Fig. 9
figure 9

Phylogenetic tree of S. nudus and other species. The red branch represents Annelida, and the green branch represents Mollusca.

Fig. 10
figure 10

Genome synteny analysis between S. nudus and P. esculenta as well as S. nudus and O. fusiformis. Twelve chromosomes of O. fusiformis, seventeen chromosomes of S. nudus and 283 contigs of P. esculenta were shown.

The time-calibrated phylogenetic tree was used to assess gene family expansions and contractions using CAFÉ 4.2.153 with a random birth-and-death model with lambda. In total, 543 and 97 significantly expanded and contracted gene families were identified, respectively (P < 0.05). GO and KEGG enrichment analyses of the expanded gene families revealed that these families were mainly involved in pathways that are related to apoptosis, detoxification, the immune response, amino acid and fatty acid metabolism anion, oxidative stress, and energy metabolism.

PSGs (positively selected genes) were predicted using branch-site likelihood ratio tests for single-copy gene families with a conservative 10% false discovery rate (FDR) criterion54. We used proteins from S. nudus, C. teleta, E. Andrei, L. satsuma, O. fusiformis, and P. esculenta to extract 3,192 one-to-one orthologous genes using the OrthoFinder (v2.3.11) pipeline. The one-to-one orthologous genes were then used to generate multiple sequence alignments by using PRANK (v. 121002)55. The dN/dS ratios of the codons were calculated using the branch-site model of Codeml in the PAML package50, in which S. nudus was set as the foreground branch and the other five taxa as background branches. Using a likelihood ratio test (LRT) of ≤0.05 and an FDR of ≤0.05 as thresholds, 326 PSGs were identified in the S. nudus genome. These PSGs were significantly enriched in the terms “Spliceosome,” “Base excision repair,” “DNA replication,” and “Cell cycle” in the KEGG pathway enrichment analysis.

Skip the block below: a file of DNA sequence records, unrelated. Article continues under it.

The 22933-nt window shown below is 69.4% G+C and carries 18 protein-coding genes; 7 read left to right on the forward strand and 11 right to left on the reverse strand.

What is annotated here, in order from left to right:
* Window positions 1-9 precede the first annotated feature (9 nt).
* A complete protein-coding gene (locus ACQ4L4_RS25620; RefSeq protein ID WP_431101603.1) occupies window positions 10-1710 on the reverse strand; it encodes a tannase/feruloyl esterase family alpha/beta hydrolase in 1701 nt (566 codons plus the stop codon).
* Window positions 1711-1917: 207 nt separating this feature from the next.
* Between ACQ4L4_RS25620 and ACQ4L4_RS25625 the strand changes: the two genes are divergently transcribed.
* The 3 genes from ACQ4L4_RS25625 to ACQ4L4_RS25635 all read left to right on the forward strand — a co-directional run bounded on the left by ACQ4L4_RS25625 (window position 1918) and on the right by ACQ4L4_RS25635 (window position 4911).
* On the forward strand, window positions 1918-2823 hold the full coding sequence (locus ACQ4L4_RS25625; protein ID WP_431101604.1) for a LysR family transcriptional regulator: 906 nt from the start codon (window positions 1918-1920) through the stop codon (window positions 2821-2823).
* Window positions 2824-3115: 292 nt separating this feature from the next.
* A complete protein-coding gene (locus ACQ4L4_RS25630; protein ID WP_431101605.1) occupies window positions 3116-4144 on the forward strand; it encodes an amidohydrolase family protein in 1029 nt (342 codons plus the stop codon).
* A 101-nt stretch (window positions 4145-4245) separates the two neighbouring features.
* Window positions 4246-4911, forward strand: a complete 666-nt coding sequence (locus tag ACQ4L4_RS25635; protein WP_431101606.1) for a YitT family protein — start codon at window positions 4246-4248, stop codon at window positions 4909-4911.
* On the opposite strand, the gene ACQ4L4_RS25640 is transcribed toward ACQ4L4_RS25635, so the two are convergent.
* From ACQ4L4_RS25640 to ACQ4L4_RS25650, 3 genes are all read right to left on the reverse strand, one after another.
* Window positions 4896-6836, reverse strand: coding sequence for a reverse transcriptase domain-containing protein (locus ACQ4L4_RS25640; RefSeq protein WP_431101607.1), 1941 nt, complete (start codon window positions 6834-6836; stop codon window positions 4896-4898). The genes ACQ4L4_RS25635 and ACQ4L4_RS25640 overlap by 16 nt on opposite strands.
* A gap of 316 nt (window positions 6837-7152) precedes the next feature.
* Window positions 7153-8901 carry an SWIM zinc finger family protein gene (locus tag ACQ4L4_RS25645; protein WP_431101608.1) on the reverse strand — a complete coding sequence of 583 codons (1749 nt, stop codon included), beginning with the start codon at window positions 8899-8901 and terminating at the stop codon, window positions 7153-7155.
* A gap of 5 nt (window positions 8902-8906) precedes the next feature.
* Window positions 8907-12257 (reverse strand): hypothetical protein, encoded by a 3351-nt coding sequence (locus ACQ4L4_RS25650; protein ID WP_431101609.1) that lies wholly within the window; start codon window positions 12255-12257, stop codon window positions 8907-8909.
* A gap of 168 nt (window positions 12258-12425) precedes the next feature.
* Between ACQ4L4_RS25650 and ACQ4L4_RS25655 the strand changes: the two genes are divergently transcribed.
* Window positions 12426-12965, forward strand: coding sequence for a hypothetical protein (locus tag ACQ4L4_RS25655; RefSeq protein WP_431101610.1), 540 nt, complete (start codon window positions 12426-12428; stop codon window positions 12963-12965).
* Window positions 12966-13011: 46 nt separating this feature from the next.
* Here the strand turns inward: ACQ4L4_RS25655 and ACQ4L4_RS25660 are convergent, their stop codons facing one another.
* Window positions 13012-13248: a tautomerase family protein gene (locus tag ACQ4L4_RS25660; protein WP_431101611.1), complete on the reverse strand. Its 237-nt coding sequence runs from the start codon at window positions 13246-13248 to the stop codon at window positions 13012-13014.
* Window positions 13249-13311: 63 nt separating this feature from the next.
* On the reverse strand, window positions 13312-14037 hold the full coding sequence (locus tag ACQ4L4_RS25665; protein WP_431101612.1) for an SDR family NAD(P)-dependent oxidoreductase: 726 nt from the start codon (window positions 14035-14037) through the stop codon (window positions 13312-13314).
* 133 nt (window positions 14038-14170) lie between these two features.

In summary, we obtained the high-quality chromosome-level genome of S. nudus, which contributes to our understanding of the evolutionary status of Sipuncula and the evolutionary relationship among the subgroups of the phylum Annelida. Gene family expansion and extraction and genomic synteny analyses revealed the potential adaptation mechanism of Sipuncula to different living environments.

Usage Notes

All analyses were run on Linux systems, and the optimal parameters are given in the Code availability section.